Frisch aus dem Urlaub zurück, bin ich heute via Twitter auf eine Matrix gestossen, die 15 zentrale Rollen eines Community Managers abbildet. Interessant ist in meinen Augen vor allem die Aufteilung nach dem jeweiligen Erfahrungslevel und die Unterscheidung, ob sich die Rolle auf interne Tätigkeiten bezieht, eine Brückenfunktion (zwischen Community und Unternehmen) betrifft oder ob es sich dabei um eine externe Community-bezogene Rolle handelt. Die relevanten Infos zur Erläuterung der jeweiligen Rollen aus dem Original-Posting habe ich zur besseren Übersichtlichkeit unterhalb der Grafik zitiert.

Die 15 Rollen des Community Managers. Quelle: http://buzzcanuck.typepad.com/agentwildfire/2009/05/the-community-manager-role-unplugged-15-essential-roles.html

Die 15 Rollen des Community Managers. Quelle: http://buzzcanuck.typepad.com/agentwildfire/2009/05/the-community-manager-role-unplugged-15-essential-roles.html

Interne Rollen (Internal roles)

Product Educator – being the guru, expert, historian and „details“ person on the portfolio of brands/products the community supports

Brand Evangelist – exuding passion for the brand and being a walking role model for the type of people that company wants to attract, likely an active participant in the community of interest

Research Filter – being able to synthesize community feedback information and analytics and make actionable insight that company executive can react to

Internal Trainer – becoming the missionary inside a company and prevoking employee involvement, demonstrating success, communicating value and demystifying the world of tech and social media that supports the community

Client Stir Stick – becoming the internal rally cry and the conscience of the community/customer  inside the company, frequently at executive levels – practising change management and changing processes that hinder community success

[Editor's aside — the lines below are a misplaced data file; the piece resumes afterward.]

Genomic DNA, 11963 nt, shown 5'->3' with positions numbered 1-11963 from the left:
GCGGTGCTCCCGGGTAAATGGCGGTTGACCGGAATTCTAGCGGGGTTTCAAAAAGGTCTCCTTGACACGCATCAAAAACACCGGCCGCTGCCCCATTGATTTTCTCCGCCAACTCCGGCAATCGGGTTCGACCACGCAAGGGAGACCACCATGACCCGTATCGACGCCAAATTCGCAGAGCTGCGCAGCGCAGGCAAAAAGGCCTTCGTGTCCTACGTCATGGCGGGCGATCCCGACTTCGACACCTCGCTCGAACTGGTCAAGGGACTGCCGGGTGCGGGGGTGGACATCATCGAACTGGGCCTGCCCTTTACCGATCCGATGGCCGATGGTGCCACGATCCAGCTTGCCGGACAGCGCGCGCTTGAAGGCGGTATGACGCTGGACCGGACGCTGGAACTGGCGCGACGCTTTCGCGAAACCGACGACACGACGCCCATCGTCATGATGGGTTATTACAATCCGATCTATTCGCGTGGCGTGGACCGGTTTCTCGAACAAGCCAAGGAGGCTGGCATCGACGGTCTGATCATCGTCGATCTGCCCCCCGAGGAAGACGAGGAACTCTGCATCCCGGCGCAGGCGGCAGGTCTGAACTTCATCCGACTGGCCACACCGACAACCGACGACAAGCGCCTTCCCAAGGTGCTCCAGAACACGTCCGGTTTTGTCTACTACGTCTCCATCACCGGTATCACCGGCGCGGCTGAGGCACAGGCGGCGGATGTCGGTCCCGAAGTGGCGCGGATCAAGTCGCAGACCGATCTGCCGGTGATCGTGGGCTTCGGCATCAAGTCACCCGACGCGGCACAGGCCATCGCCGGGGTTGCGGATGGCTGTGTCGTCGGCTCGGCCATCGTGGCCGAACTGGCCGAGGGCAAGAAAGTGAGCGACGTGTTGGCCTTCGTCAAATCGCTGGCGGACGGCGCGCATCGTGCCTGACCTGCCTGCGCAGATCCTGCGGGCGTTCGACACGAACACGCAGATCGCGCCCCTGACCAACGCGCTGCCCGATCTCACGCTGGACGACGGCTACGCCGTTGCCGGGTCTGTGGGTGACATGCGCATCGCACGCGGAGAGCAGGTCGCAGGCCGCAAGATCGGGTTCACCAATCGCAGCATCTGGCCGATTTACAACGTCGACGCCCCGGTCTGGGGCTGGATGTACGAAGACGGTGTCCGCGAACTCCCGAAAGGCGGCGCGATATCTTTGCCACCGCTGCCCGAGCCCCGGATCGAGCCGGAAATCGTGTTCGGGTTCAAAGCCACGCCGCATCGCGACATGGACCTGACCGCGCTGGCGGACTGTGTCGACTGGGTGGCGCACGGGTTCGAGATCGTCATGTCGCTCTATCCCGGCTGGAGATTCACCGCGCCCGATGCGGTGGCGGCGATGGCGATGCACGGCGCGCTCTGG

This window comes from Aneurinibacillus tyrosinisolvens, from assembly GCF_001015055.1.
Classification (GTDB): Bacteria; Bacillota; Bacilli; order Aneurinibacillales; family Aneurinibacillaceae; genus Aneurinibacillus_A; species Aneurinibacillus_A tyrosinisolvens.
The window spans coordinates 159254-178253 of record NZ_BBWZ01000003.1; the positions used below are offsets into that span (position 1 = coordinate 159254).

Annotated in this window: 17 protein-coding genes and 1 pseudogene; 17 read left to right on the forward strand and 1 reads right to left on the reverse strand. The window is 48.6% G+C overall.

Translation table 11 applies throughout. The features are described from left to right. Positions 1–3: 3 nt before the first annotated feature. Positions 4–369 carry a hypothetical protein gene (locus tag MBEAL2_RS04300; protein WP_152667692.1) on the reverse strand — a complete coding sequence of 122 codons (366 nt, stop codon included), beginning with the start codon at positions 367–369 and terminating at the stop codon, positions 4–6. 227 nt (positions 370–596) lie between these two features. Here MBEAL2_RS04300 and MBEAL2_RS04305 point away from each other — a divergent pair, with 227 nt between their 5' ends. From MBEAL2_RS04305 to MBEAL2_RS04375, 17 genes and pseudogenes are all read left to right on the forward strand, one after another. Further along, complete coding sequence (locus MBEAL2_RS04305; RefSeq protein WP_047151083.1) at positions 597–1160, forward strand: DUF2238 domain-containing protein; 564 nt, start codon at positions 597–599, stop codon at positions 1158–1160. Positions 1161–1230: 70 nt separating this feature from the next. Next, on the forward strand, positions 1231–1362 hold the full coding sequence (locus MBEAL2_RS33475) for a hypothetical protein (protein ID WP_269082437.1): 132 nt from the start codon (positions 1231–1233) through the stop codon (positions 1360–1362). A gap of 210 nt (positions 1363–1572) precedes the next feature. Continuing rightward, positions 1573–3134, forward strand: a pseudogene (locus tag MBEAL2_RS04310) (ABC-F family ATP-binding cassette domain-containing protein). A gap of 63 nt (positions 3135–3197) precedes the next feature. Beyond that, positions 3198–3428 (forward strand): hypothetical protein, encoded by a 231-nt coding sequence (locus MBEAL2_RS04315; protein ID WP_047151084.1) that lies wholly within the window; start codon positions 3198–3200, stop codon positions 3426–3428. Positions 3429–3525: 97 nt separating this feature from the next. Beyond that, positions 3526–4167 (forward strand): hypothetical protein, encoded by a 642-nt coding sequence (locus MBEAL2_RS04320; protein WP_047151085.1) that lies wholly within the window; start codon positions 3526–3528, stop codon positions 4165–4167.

Vermittelnde Rollen / Brückenfunktionen (Bridge Roles between company and community)

Program Manager/Administrator – managing the day to day details or running the community – staff, investment, activity tracking, communication, providing feedback…etc.

Content Developer
– whether it be video, pitcures, forums, updates or blogging – creating a fresh supply of interesting news from the company and about the community

On the Ground Responder/Liaison – playing the intermediary role between company and community, whether it be planned or crisis communication and highlighting emerging issues

Events Host
– existing as the face of both online and offline events, creating a sense of presence and leadership at all communal occasions

The Strategist
– developing new applications, platforms and course corrections for community engagement that also benefit the sponsoring company

Externe Community-bezogene Rollen (External, Community-Minded Role)


Problem Solver
– answering directly or providing a forum and process to solve member/customer break-fix problems or more ingrained issues with company, product or community

Moderation – playing the role of ombudsman, rulemaker, conversation starter and referee in user generated forums and community debate inside and outside the community

Social Networkers
– recruiting new members into the community wherever they exist

Expert Listener – tracking to what’s being said and where about the company inside the community and in the external world and reacting to it

Personal Concierge – incubating top performing community members, highlighting key member contributions and giving the kid gloves/VIP treatment to key industry and community stakeholders

P.S. Ja, die Grafik ist schon 10 Monate alt und ja, die Grafik bezieht die aktuellen Überlegungen zu der Unterscheidung zwischen strategischen und operativen Aufgaben eines Community Managers nur bedingt ein. Dies zur Info, falls diesbezüglich Fragen aufkommen sollten… 😉